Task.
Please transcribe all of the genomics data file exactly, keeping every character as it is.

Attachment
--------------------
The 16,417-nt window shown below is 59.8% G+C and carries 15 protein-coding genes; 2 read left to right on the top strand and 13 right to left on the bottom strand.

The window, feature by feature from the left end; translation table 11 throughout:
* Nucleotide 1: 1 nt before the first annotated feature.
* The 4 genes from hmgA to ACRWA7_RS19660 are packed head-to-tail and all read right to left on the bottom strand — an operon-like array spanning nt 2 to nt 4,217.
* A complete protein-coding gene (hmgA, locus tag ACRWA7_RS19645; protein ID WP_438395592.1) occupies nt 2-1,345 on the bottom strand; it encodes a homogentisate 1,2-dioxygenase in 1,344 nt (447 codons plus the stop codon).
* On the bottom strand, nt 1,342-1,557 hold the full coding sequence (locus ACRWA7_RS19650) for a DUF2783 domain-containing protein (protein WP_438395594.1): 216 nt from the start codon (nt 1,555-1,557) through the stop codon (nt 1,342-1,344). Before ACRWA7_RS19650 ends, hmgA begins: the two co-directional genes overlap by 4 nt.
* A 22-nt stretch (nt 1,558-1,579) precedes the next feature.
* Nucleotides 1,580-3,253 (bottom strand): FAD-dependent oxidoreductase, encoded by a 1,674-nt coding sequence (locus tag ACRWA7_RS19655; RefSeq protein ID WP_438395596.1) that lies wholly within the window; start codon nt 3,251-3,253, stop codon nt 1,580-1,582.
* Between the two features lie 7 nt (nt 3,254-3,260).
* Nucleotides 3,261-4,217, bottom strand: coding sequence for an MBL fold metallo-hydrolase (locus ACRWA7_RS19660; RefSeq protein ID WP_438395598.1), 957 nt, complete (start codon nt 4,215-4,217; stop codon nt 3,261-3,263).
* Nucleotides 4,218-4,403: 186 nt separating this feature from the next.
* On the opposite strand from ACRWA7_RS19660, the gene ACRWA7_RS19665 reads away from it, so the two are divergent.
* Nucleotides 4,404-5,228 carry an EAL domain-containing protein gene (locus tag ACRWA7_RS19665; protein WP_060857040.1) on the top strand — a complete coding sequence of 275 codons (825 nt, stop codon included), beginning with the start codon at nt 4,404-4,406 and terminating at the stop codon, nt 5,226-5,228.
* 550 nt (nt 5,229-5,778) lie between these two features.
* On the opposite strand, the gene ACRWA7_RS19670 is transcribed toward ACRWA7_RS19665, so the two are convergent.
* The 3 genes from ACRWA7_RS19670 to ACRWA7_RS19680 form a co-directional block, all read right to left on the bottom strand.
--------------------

The 16,417-nt window shown below is 59.8% G+C and carries 15 protein-coding genes; 2 read left to right on the top strand and 13 right to left on the bottom strand.

The window, feature by feature from the left end; translation table 11 throughout:
* Nucleotide 1: 1 nt before the first annotated feature.
* The 4 genes from hmgA to ACRWA7_RS19660 are packed head-to-tail and all read right to left on the bottom strand — an operon-like array spanning nt 2 to nt 4,217.
* A complete protein-coding gene (hmgA, locus tag ACRWA7_RS19645; protein ID WP_438395592.1) occupies nt 2-1,345 on the bottom strand; it encodes a homogentisate 1,2-dioxygenase in 1,344 nt (447 codons plus the stop codon).
* On the bottom strand, nt 1,342-1,557 hold the full coding sequence (locus ACRWA7_RS19650) for a DUF2783 domain-containing protein (protein WP_438395594.1): 216 nt from the start codon (nt 1,555-1,557) through the stop codon (nt 1,342-1,344). Before ACRWA7_RS19650 ends, hmgA begins: the two co-directional genes overlap by 4 nt.
* A 22-nt stretch (nt 1,558-1,579) precedes the next feature.
* Nucleotides 1,580-3,253 (bottom strand): FAD-dependent oxidoreductase, encoded by a 1,674-nt coding sequence (locus tag ACRWA7_RS19655; RefSeq protein ID WP_438395596.1) that lies wholly within the window; start codon nt 3,251-3,253, stop codon nt 1,580-1,582.
* Between the two features lie 7 nt (nt 3,254-3,260).
* Nucleotides 3,261-4,217, bottom strand: coding sequence for an MBL fold metallo-hydrolase (locus ACRWA7_RS19660; RefSeq protein ID WP_438395598.1), 957 nt, complete (start codon nt 4,215-4,217; stop codon nt 3,261-3,263).
* Nucleotides 4,218-4,403: 186 nt separating this feature from the next.
* On the opposite strand from ACRWA7_RS19660, the gene ACRWA7_RS19665 reads away from it, so the two are divergent.
* Nucleotides 4,404-5,228 carry an EAL domain-containing protein gene (locus tag ACRWA7_RS19665; protein WP_060857040.1) on the top strand — a complete coding sequence of 275 codons (825 nt, stop codon included), beginning with the start codon at nt 4,404-4,406 and terminating at the stop codon, nt 5,226-5,228.
* 550 nt (nt 5,229-5,778) lie between these two features.
* On the opposite strand, the gene ACRWA7_RS19670 is transcribed toward ACRWA7_RS19665, so the two are convergent.
* The 3 genes from ACRWA7_RS19670 to ACRWA7_RS19680 form a co-directional block, all read right to left on the bottom strand.